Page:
Adam Smith Professor of Political Economy

From Wikipedia, the free encyclopedia
Jump to: navigation, search
Adam Smith Chair of Political Economy
University of Glasgow
Ronald MacDonald

since 2006
Formation 1896
Founder Andrew Stewart
Named for Adam Smith
First holder William Smart

The Adam Smith Chair of Political Economy is a chair at the University of Glasgow, named for Adam Smith, pioneering economist, author of The Wealth of Nations, and one of the University's most famous sons. It was established in 1896 from a lectureship which had been endowed in 1892 by Andrew Stewart, founder of Stewarts & Lloyds tube-manufacturers. Occupants are appointed by the University Court acting with a representative of the Merchants' House of Glasgow, the Trades House of Glasgow and the Chamber of Commerce of Glasgow.


The first occupant of the Chair was William Smart.[1] He had previously been lecturer in Political Economy at Queen Margaret College and the University's first official lecturer in Political Economy. He remained in the Chair until his death in 1915, and was succeeded the same year by William Scott.[2] Scott, originally from Northern Ireland, was a political economy lecturer at the University of St Andrews when appointed, and an authority on Adam Smith. He served as President of the Royal Philosophical Society of Glasgow from 1931 to 1934 and of the Royal Economic Society from 1935 to 1937. Scott also remained in the Chair until his death, in 1940. He was succeeded by Alec Macfie in 1945.[3] He had a distinguished career, retiring in 1958, and was Dean of Faculties from 1974 to 1978. In 1990, the James Bonar Chair of Political Economy was renamed the Bonar-Macfie Chair.[4]

In 1958, Thomas Wilson was appointed to the Chair from Oxford. Originally from Northern Ireland, Wilson had studied at Queen's University Belfast and the London School of Economics, and worked during the War in the Ministries of Economic Warfare and Aircraft Production and the Prime Minister's Statistical Branch, being appointed an OBE in the 1945 Prime Minister's Resignation Honours. He retired in 1985 and was succeeded that year by David Vines.[5] Vines was appointed shortly after completing his Ph.D. at the University of Cambridge, and left Glasgow in 1992 to become a Fellow in Economics at Balliol College, Oxford, becoming a Professor of Economics at Oxford in 2000.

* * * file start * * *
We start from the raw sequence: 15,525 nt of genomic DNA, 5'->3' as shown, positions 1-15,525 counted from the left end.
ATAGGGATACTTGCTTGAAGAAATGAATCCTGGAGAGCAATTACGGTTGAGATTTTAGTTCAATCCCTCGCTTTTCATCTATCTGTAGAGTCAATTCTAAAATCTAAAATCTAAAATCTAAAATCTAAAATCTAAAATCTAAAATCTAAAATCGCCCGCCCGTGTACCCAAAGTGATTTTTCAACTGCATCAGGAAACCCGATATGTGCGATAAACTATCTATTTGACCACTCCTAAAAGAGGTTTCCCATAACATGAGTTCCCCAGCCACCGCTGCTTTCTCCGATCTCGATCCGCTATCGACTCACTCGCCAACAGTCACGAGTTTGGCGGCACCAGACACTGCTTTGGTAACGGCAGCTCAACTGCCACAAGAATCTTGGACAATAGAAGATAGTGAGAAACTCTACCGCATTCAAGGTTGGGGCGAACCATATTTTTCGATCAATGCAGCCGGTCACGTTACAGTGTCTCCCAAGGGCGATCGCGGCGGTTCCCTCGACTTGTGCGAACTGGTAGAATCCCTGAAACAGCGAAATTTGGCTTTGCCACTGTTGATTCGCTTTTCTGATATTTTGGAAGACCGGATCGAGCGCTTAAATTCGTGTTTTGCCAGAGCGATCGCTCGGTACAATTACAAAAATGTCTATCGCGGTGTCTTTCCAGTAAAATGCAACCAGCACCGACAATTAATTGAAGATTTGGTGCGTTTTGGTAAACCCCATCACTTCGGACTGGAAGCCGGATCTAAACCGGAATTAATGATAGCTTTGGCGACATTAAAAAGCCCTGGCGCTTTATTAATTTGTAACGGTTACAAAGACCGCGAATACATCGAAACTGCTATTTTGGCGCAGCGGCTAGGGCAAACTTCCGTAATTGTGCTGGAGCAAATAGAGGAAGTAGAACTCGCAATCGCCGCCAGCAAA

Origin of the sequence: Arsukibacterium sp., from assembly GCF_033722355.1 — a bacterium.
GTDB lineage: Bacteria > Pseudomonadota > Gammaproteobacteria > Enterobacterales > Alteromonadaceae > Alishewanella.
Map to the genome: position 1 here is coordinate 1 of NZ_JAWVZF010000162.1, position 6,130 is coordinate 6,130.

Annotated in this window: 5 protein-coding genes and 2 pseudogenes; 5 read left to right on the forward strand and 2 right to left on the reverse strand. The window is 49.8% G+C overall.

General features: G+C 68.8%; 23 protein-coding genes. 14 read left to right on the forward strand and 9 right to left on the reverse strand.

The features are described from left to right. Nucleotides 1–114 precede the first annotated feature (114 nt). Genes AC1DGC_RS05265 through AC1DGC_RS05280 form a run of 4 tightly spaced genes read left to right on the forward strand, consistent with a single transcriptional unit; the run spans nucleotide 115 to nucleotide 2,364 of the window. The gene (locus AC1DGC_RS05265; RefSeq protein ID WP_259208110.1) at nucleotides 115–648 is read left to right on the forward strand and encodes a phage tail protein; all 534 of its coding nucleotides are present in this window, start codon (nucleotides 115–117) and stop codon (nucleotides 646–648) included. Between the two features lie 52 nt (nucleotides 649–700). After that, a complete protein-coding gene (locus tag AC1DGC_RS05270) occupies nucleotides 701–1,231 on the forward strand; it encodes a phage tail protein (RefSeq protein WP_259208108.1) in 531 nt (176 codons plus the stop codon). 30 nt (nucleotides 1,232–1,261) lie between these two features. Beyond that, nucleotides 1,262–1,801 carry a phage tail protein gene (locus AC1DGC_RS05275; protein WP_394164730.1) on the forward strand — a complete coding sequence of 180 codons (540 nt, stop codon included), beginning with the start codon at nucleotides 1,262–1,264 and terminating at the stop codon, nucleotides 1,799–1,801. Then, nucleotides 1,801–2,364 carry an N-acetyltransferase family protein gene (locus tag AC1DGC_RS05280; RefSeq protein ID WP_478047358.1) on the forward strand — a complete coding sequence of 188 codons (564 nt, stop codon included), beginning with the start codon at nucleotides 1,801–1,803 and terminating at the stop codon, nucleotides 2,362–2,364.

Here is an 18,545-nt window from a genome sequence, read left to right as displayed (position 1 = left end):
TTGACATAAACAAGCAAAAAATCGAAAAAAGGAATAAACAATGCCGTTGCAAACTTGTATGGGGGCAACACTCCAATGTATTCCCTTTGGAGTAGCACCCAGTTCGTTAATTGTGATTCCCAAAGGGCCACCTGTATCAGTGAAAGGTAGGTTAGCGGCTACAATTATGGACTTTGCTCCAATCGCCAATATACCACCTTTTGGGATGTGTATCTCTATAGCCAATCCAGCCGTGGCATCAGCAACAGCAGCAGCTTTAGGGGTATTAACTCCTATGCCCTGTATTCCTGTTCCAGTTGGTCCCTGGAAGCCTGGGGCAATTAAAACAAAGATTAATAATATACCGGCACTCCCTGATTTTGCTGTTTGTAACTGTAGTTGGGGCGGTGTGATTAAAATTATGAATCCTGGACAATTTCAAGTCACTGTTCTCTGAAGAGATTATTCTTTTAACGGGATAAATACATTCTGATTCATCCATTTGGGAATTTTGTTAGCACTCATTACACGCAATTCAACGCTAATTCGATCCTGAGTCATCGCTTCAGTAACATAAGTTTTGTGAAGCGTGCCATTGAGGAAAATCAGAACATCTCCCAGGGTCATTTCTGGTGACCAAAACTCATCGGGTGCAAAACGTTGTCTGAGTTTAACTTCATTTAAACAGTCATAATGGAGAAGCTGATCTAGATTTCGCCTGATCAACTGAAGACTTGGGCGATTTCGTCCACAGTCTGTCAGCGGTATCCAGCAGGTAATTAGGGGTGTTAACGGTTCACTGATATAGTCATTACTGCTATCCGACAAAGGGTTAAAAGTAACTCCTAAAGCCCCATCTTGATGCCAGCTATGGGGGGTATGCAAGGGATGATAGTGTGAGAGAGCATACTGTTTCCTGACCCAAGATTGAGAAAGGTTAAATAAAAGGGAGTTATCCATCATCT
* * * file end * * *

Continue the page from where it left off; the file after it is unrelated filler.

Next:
In 1994, Andrew Skinner, the University's Daniel Jack Professor of Economics, was appointed to the Adam Smith Chair.[6] He was succeeded in the Daniel Jack Chair by Anton Muscatelli, now Principal of the University. Skinner was a graduate of the University and served as Dean of the Faculty of Social Sciences, Clerk of Senate and Vice-Principal, retiring in 2000. He was succeeded by Gary Koop.

In 2005, Ronald MacDonald, Professor of International Finance at the University of Strathclyde, was appointed to the Chair.[7] MacDonald is an internationally respected economist and an authority on exchange rates. Alongside his consulting work, he holds the Chair on a part-time basis.

Andrew Stewart[edit]

Andrew Stewart (1832-1901) was born in Johnstone and grew up in Glasgow. He became an apprentice to a tube-manufacturer, and established his own business in 1861, selling pipes for gas and water. In 1867, he and his brother, James, formed a partnership, A & J Stewart, which went on to become Stewarts & Lloyds, one of the largest steel tube-manufacturers in the country. In 1896, he made a gift to the University of Glasgow to establish the Adam Smith Chair in Political Economy. The University awarded him an LLD in 1900.

Adam Smith Professors of Political Economy[edit]

  • 1896-1915: William Smart
  • 1915-1940: William Robert Scott
  • 1945-1958: Alec Lawrence Macfie
  • 1958-1985: Thomas Wilson
  • 1985-1992: David Vines
  • 1994-2000: Andrew Stewart Skinner
  • 2000-2005: Gary Koop
  • 2005–present: Ronald MacDonald

See also[edit]


  1. ^ "William Smart". University of Glasgow. Retrieved 14 April 2010. 
  2. ^ "William Scott". University of Glasgow. Retrieved 14 April 2010. 
  3. ^ "Alec Macfie". University of Glasgow. 24 July 2008. Retrieved 14 April 2010. 
  4. ^ "Bonar-Macfie Chair of Political Economy". University of Glasgow. 10 April 2008. Retrieved 14 April 2010. 
  5. ^ "David Vines". University of Glasgow. 18 August 2008. Retrieved 14 April 2010. 
  6. ^ "Andrew Skinner". University of Glasgow. Retrieved 14 April 2010. 
  7. ^ "Ronald MacDonald". University of Glasgow. Retrieved 14 April 2010.